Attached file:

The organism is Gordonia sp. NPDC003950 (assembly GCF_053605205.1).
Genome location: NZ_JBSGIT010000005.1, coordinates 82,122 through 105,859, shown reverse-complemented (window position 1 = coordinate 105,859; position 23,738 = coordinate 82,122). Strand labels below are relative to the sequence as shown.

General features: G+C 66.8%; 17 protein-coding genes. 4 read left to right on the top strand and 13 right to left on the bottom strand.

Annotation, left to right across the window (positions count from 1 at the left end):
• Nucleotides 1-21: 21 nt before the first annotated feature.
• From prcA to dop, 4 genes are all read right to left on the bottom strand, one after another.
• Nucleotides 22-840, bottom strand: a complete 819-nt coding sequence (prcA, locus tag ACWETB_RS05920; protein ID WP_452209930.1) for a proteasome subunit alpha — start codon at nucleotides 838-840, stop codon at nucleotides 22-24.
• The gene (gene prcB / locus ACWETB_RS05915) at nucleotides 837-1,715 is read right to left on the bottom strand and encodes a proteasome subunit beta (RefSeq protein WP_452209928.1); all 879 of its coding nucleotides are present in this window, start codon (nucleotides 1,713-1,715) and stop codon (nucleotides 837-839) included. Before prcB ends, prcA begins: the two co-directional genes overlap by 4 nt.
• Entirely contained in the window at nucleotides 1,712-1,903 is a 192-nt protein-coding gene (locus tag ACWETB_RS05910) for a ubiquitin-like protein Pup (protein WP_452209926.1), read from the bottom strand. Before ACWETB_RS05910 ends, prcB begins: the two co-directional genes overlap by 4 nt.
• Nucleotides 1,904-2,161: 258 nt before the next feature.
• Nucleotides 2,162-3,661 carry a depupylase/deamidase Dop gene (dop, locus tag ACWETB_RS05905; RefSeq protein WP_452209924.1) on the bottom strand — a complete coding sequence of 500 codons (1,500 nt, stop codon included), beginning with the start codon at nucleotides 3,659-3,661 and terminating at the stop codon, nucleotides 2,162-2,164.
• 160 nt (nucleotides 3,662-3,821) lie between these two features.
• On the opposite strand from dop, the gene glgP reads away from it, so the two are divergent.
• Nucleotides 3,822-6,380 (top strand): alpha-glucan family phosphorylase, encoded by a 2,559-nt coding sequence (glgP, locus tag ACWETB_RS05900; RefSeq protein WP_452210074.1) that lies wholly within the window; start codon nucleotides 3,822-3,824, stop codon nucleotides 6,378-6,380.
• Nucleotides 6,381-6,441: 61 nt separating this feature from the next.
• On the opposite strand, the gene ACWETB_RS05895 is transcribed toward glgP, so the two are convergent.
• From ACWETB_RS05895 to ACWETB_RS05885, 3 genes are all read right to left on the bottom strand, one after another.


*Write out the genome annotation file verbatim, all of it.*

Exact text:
The organism is Gordonia sp. NPDC003950 (assembly GCF_053605205.1).
Genome location: NZ_JBSGIT010000005.1, coordinates 82,122 through 105,859, shown reverse-complemented (window position 1 = coordinate 105,859; position 23,738 = coordinate 82,122). Strand labels below are relative to the sequence as shown.

General features: G+C 66.8%; 17 protein-coding genes. 4 read left to right on the top strand and 13 right to left on the bottom strand.

Annotation, left to right across the window (positions count from 1 at the left end):
• Nucleotides 1-21: 21 nt before the first annotated feature.
• From prcA to dop, 4 genes are all read right to left on the bottom strand, one after another.
• Nucleotides 22-840, bottom strand: a complete 819-nt coding sequence (prcA, locus tag ACWETB_RS05920; protein ID WP_452209930.1) for a proteasome subunit alpha — start codon at nucleotides 838-840, stop codon at nucleotides 22-24.
• The gene (gene prcB / locus ACWETB_RS05915) at nucleotides 837-1,715 is read right to left on the bottom strand and encodes a proteasome subunit beta (RefSeq protein WP_452209928.1); all 879 of its coding nucleotides are present in this window, start codon (nucleotides 1,713-1,715) and stop codon (nucleotides 837-839) included. Before prcB ends, prcA begins: the two co-directional genes overlap by 4 nt.
• Entirely contained in the window at nucleotides 1,712-1,903 is a 192-nt protein-coding gene (locus tag ACWETB_RS05910) for a ubiquitin-like protein Pup (protein WP_452209926.1), read from the bottom strand. Before ACWETB_RS05910 ends, prcB begins: the two co-directional genes overlap by 4 nt.
• Nucleotides 1,904-2,161: 258 nt before the next feature.
• Nucleotides 2,162-3,661 carry a depupylase/deamidase Dop gene (dop, locus tag ACWETB_RS05905; RefSeq protein WP_452209924.1) on the bottom strand — a complete coding sequence of 500 codons (1,500 nt, stop codon included), beginning with the start codon at nucleotides 3,659-3,661 and terminating at the stop codon, nucleotides 2,162-2,164.
• 160 nt (nucleotides 3,662-3,821) lie between these two features.
• On the opposite strand from dop, the gene glgP reads away from it, so the two are divergent.
• Nucleotides 3,822-6,380 (top strand): alpha-glucan family phosphorylase, encoded by a 2,559-nt coding sequence (glgP, locus tag ACWETB_RS05900; RefSeq protein WP_452210074.1) that lies wholly within the window; start codon nucleotides 3,822-3,824, stop codon nucleotides 6,378-6,380.
• Nucleotides 6,381-6,441: 61 nt separating this feature from the next.
• On the opposite strand, the gene ACWETB_RS05895 is transcribed toward glgP, so the two are convergent.
• From ACWETB_RS05895 to ACWETB_RS05885, 3 genes are all read right to left on the bottom strand, one after another.